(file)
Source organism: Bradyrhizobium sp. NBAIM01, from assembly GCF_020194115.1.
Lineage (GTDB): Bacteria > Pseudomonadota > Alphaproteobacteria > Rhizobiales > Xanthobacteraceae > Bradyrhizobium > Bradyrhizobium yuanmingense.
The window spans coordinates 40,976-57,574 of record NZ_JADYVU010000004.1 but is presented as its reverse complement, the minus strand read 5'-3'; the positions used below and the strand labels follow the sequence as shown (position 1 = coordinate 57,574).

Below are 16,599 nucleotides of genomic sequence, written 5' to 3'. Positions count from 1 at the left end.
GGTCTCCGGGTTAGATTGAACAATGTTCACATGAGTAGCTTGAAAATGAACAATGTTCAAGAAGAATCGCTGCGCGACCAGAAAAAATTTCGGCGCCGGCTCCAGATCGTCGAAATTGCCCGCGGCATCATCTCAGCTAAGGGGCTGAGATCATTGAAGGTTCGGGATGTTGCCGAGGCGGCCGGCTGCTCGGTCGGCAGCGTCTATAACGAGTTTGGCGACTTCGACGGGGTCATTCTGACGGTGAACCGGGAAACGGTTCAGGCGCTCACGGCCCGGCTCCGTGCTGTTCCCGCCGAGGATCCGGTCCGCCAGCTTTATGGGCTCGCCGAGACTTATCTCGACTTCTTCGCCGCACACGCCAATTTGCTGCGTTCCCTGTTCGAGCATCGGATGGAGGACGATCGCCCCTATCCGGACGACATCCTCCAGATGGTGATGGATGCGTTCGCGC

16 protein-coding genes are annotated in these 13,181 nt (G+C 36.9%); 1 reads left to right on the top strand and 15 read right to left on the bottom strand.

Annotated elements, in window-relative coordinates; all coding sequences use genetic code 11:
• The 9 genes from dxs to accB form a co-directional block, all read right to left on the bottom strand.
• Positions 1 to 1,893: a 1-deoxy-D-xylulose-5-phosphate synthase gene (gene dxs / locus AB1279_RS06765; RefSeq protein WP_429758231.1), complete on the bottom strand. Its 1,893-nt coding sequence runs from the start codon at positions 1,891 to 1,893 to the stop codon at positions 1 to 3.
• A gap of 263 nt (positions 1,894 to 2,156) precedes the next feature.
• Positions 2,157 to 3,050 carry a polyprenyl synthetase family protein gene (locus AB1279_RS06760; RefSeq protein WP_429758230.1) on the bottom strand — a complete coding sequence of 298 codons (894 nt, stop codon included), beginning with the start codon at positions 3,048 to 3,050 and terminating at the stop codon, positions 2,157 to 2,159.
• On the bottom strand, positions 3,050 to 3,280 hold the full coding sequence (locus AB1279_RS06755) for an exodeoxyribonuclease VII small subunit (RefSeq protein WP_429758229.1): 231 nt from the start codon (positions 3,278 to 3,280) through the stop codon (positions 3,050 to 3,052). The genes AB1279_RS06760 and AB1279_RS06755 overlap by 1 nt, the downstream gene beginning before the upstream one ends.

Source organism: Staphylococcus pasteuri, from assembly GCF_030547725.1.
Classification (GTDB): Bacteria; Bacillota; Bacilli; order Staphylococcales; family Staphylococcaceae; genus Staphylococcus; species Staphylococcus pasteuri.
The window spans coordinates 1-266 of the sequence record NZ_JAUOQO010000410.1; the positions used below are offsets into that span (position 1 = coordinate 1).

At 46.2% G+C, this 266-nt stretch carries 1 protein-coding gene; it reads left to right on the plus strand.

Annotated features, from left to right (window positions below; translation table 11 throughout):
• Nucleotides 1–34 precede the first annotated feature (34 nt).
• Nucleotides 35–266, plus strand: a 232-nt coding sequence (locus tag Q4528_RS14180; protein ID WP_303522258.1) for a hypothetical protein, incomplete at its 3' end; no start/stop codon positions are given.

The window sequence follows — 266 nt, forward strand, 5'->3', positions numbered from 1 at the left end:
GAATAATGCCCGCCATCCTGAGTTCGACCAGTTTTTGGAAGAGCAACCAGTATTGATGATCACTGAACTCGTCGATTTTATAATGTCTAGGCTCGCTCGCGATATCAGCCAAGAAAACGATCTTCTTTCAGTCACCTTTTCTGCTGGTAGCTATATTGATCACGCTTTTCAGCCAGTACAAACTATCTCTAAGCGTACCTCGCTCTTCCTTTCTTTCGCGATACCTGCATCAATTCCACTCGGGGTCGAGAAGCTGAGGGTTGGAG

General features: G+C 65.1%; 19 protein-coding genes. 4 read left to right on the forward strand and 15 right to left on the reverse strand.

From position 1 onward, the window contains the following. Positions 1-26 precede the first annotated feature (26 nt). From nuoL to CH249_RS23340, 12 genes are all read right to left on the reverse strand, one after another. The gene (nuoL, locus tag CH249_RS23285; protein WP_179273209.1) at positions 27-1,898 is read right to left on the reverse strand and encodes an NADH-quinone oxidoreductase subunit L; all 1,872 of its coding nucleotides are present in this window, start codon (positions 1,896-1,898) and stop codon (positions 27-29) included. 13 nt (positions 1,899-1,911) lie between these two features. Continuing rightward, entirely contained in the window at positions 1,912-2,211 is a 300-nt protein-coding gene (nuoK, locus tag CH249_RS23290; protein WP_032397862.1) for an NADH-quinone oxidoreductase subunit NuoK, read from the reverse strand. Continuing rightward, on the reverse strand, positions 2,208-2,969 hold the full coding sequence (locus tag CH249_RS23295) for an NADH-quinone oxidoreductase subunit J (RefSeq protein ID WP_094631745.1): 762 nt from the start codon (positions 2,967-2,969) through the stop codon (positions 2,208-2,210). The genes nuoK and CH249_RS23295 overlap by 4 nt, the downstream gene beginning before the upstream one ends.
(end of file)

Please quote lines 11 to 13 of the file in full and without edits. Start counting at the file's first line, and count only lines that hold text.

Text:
• Positions 2,157 to 3,050 carry a polyprenyl synthetase family protein gene (locus AB1279_RS06760; RefSeq protein WP_429758230.1) on the bottom strand — a complete coding sequence of 298 codons (894 nt, stop codon included), beginning with the start codon at positions 3,048 to 3,050 and terminating at the stop codon, positions 2,157 to 2,159.
• On the bottom strand, positions 3,050 to 3,280 hold the full coding sequence (locus AB1279_RS06755) for an exodeoxyribonuclease VII small subunit (RefSeq protein WP_429758229.1): 231 nt from the start codon (positions 3,278 to 3,280) through the stop codon (positions 3,050 to 3,052). The genes AB1279_RS06760 and AB1279_RS06755 overlap by 1 nt, the downstream gene beginning before the upstream one ends.

Source organism: Staphylococcus pasteuri, from assembly GCF_030547725.1.